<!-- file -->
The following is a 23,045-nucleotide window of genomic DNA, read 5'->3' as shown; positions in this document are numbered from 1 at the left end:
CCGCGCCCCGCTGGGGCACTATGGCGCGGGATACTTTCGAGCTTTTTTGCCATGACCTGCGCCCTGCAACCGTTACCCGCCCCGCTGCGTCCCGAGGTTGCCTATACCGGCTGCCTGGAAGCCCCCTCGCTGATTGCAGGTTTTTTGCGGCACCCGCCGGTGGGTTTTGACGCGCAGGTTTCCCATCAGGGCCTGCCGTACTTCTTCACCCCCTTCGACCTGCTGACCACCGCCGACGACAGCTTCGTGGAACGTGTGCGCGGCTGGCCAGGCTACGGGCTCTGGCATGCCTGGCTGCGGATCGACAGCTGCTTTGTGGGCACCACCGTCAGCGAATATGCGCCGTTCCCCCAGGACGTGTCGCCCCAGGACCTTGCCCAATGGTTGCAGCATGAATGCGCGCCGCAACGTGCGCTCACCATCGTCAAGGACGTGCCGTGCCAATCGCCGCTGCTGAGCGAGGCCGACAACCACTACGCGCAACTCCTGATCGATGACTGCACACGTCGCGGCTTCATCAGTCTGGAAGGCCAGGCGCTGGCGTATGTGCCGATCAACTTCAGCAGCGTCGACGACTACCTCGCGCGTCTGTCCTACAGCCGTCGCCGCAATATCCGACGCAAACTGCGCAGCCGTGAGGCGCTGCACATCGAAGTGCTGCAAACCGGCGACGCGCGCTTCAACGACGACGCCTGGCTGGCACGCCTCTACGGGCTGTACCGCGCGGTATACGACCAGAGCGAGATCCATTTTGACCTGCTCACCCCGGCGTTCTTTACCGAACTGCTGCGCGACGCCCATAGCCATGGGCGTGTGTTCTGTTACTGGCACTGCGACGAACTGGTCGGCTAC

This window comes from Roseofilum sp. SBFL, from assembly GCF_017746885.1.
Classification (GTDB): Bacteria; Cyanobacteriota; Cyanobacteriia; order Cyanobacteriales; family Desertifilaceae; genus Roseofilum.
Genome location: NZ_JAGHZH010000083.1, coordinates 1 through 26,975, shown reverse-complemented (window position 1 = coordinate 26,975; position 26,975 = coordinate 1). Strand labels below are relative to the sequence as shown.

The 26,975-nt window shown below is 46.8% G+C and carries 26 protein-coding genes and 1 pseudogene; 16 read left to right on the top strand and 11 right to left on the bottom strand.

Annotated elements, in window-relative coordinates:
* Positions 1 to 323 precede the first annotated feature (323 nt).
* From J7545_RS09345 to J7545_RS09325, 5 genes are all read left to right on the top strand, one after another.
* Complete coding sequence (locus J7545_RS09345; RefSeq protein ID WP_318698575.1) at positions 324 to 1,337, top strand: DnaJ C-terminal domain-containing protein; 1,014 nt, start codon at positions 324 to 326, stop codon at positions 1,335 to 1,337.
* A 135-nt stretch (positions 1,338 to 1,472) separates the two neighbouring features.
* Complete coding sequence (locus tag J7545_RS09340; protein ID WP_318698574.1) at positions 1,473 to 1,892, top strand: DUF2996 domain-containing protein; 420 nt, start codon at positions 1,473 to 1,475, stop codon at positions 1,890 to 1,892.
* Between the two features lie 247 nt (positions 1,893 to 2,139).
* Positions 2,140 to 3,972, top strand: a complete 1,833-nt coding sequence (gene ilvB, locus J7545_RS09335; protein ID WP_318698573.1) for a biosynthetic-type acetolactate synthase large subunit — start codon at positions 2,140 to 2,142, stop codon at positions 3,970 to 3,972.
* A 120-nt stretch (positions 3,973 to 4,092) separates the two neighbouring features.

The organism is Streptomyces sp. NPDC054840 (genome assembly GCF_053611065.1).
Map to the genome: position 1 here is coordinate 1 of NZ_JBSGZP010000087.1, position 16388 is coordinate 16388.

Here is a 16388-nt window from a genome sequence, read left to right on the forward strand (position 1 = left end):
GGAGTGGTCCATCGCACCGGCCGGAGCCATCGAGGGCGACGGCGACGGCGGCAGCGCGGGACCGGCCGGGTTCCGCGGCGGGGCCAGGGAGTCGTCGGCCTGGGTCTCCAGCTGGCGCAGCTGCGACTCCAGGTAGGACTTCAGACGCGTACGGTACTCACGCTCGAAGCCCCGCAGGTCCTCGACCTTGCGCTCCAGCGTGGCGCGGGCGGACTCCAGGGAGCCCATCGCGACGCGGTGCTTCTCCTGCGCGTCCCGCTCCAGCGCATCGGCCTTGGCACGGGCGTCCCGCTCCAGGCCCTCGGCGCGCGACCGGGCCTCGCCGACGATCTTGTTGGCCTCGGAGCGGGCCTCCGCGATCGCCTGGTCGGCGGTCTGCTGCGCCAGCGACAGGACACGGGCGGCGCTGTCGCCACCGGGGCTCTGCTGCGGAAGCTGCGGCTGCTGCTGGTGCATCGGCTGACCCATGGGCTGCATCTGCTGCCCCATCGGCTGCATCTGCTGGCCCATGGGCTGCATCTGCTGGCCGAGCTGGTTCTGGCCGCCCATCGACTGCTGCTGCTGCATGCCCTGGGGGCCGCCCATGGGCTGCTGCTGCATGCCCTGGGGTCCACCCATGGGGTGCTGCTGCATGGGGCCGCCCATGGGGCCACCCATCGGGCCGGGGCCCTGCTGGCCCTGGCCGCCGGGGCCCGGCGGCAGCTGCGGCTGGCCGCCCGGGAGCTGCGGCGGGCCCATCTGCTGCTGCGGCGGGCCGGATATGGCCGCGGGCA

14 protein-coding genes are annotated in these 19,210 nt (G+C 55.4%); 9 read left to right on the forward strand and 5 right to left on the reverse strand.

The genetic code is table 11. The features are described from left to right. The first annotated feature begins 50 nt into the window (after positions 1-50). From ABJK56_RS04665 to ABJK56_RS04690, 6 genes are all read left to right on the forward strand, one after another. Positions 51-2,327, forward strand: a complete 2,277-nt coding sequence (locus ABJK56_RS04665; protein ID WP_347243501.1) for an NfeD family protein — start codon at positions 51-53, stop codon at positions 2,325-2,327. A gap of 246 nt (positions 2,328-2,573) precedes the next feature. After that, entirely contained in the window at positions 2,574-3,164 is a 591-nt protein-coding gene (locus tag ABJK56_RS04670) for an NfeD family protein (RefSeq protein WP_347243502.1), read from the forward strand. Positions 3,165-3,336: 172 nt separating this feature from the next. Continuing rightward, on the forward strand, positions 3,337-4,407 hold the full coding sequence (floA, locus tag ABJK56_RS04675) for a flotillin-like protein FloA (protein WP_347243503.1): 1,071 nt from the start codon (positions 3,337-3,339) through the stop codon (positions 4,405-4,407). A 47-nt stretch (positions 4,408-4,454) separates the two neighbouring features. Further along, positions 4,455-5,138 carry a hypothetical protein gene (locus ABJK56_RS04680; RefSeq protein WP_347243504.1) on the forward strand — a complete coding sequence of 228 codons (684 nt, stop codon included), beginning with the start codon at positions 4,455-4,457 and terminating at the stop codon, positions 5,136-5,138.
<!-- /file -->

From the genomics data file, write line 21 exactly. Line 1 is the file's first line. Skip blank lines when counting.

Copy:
The genetic code is table 11. The features are described from left to right. The first annotated feature begins 50 nt into the window (after positions 1-50). From ABJK56_RS04665 to ABJK56_RS04690, 6 genes are all read left to right on the forward strand, one after another. Positions 51-2,327, forward strand: a complete 2,277-nt coding sequence (locus ABJK56_RS04665; protein ID WP_347243501.1) for an NfeD family protein — start codon at positions 51-53, stop codon at positions 2,325-2,327. A gap of 246 nt (positions 2,328-2,573) precedes the next feature. After that, entirely contained in the window at positions 2,574-3,164 is a 591-nt protein-coding gene (locus tag ABJK56_RS04670) for an NfeD family protein (RefSeq protein WP_347243502.1), read from the forward strand. Positions 3,165-3,336: 172 nt separating this feature from the next. Continuing rightward, on the forward strand, positions 3,337-4,407 hold the full coding sequence (floA, locus tag ABJK56_RS04675) for a flotillin-like protein FloA (protein WP_347243503.1): 1,071 nt from the start codon (positions 3,337-3,339) through the stop codon (positions 4,405-4,407). A 47-nt stretch (positions 4,408-4,454) separates the two neighbouring features. Further along, positions 4,455-5,138 carry a hypothetical protein gene (locus ABJK56_RS04680; RefSeq protein WP_347243504.1) on the forward strand — a complete coding sequence of 228 codons (684 nt, stop codon included), beginning with the start codon at positions 4,455-4,457 and terminating at the stop codon, positions 5,136-5,138.